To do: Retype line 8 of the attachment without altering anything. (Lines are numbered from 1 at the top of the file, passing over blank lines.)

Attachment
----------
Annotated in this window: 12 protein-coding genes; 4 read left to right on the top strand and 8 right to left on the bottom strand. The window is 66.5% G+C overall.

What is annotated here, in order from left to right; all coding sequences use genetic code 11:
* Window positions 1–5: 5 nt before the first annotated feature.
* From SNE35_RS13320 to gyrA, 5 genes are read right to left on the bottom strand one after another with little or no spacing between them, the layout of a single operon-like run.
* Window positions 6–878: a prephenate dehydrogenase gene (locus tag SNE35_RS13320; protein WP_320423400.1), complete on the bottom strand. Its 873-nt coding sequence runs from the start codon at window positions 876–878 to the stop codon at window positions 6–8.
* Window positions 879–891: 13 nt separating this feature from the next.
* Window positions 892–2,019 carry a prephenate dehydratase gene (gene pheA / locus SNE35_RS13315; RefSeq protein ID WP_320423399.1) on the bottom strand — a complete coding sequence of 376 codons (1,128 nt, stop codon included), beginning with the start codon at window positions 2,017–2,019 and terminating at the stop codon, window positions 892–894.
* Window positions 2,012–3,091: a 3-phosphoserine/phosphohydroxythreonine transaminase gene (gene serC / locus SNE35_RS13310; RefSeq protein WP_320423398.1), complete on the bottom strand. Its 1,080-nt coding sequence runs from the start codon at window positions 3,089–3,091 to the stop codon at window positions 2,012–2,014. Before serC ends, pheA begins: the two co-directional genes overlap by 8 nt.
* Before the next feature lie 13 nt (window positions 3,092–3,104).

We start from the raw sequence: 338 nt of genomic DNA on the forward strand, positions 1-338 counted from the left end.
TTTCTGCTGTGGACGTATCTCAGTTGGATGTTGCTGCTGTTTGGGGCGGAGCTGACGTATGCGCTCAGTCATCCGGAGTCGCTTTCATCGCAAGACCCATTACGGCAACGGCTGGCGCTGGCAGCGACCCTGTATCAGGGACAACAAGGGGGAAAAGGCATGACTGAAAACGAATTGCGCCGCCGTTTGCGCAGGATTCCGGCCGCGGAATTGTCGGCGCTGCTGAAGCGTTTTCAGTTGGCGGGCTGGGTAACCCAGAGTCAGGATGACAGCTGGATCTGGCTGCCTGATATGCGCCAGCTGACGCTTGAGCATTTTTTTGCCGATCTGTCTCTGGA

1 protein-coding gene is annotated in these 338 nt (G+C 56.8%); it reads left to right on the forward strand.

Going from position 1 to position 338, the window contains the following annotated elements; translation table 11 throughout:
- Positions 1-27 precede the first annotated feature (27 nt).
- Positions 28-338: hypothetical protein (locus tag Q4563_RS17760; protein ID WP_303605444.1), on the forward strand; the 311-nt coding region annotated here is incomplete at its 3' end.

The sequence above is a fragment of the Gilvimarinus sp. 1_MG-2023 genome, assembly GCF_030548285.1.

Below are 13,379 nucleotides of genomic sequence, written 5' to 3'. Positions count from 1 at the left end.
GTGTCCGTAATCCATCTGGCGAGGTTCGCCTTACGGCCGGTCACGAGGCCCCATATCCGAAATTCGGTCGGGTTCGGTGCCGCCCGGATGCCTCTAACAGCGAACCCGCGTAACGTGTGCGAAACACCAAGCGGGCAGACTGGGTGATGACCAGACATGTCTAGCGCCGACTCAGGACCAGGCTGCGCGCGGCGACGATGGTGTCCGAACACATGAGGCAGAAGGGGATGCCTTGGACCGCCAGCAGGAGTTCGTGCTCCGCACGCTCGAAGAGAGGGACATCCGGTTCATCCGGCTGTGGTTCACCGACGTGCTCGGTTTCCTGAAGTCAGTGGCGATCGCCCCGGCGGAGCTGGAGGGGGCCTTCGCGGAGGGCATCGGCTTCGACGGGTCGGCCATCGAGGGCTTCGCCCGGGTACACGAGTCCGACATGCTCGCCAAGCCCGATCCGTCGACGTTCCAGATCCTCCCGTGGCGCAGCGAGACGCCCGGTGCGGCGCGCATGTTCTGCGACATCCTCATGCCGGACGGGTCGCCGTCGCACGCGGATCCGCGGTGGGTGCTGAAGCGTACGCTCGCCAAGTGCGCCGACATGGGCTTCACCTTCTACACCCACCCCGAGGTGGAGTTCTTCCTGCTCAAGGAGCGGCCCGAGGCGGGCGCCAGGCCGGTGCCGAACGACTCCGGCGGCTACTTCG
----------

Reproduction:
* Window positions 2,012–3,091: a 3-phosphoserine/phosphohydroxythreonine transaminase gene (gene serC / locus SNE35_RS13310; RefSeq protein WP_320423398.1), complete on the bottom strand. Its 1,080-nt coding sequence runs from the start codon at window positions 3,089–3,091 to the stop codon at window positions 2,012–2,014. Before serC ends, pheA begins: the two co-directional genes overlap by 8 nt.